Monday, June 13, 2011

Subterranean theater of Herculaneum

I visited Herculaneum twice, and both times my camera mall functioned. Or, I only made a very limited amount of pictures because of whatever. Which is a pitty, while the remains of the city are of great splendor and in many aspects more intense than Pompei. At the internet I found this chalk model of the theater of Herculaneum, which was made in 1808.



In 1711, workers digging a well in a small town of Resina, found three mostly intact marble statues of draped women. Heralding the discovery of ancient Herculaneum, the sculptures are known today as the Large and Small Herculaneum Women. But that is not the topic of this entry.

When they were discovered, the Herculaneum Women were hoisted through a well shaft that led down to the remains of a Roman theater buried 75 feed below the street level of modern Ercolano.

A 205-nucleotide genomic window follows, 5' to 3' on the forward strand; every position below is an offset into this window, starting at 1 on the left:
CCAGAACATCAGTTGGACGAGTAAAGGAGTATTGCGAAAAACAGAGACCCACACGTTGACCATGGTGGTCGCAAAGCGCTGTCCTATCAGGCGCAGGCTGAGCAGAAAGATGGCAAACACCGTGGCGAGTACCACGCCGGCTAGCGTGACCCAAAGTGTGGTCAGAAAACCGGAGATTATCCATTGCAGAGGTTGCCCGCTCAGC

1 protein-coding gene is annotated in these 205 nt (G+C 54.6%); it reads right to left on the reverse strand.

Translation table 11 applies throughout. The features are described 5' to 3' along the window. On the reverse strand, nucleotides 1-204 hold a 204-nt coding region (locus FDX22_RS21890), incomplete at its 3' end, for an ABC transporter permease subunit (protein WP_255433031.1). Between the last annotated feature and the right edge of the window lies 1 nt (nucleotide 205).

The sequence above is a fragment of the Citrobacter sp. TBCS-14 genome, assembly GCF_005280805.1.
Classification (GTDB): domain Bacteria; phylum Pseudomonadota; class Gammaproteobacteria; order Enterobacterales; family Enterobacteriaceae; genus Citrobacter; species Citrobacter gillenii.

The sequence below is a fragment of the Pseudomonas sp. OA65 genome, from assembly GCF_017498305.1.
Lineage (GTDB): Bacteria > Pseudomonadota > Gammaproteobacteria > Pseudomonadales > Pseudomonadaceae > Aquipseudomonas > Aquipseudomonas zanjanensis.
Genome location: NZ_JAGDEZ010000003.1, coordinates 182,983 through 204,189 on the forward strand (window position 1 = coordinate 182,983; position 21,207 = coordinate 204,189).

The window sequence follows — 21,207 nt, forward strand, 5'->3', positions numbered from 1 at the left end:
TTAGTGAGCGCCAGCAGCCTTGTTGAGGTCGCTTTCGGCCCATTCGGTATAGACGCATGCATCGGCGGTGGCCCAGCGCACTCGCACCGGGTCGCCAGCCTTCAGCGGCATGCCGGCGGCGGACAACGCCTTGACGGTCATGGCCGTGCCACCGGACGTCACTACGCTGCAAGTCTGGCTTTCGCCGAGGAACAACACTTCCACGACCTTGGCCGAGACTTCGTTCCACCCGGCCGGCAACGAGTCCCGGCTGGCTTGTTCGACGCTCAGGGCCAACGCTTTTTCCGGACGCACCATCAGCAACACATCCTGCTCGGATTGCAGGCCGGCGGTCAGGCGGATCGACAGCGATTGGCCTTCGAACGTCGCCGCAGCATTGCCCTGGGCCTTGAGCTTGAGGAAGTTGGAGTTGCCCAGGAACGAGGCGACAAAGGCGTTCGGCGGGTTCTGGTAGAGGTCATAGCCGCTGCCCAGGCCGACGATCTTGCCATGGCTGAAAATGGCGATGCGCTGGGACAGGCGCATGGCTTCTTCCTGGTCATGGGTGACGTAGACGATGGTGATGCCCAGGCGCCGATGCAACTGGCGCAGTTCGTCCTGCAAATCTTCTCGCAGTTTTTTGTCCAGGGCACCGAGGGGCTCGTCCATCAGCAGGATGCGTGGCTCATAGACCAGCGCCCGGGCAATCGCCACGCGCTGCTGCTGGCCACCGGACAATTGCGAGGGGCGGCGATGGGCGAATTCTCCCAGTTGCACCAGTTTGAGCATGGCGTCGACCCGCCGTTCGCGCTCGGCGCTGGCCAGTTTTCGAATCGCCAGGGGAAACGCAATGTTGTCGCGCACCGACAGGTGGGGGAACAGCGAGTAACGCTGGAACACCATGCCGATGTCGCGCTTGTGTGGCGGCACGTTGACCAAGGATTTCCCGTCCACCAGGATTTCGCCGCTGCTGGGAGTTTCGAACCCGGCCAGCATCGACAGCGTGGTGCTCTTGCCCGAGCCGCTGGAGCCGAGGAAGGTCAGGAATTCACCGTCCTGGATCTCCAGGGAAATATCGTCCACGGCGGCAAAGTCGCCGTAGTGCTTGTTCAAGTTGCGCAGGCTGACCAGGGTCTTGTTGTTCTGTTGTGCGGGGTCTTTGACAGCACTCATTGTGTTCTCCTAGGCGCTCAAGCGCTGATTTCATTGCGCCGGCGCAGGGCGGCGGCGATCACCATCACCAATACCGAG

The theater of Herculaneum was the first Roman theater found largely intact. Its grand arcades and polychrome wall paintings influenced a new generation - I learned - of architects, artists, and set designers. This summer, I plan to visit this great site again. And this time I make sure my camera works properly!


The small amount of photo's I took in 2002 and 2004 can be found here!

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